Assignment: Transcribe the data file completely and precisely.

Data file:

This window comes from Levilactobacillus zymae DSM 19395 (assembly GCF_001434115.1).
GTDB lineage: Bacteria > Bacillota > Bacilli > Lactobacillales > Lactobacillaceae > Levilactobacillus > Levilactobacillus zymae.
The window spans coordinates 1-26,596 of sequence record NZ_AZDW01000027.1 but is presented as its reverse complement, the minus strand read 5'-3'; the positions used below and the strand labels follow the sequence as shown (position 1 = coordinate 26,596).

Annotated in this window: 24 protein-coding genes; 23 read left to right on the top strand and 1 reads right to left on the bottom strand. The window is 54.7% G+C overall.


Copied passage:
This window comes from Levilactobacillus zymae DSM 19395 (assembly GCF_001434115.1).
GTDB lineage: Bacteria > Bacillota > Bacilli > Lactobacillales > Lactobacillaceae > Levilactobacillus > Levilactobacillus zymae.
The window spans coordinates 1-26,596 of sequence record NZ_AZDW01000027.1 but is presented as its reverse complement, the minus strand read 5'-3'; the positions used below and the strand labels follow the sequence as shown (position 1 = coordinate 26,596).

Annotated in this window: 24 protein-coding genes; 23 read left to right on the top strand and 1 reads right to left on the bottom strand. The window is 54.7% G+C overall.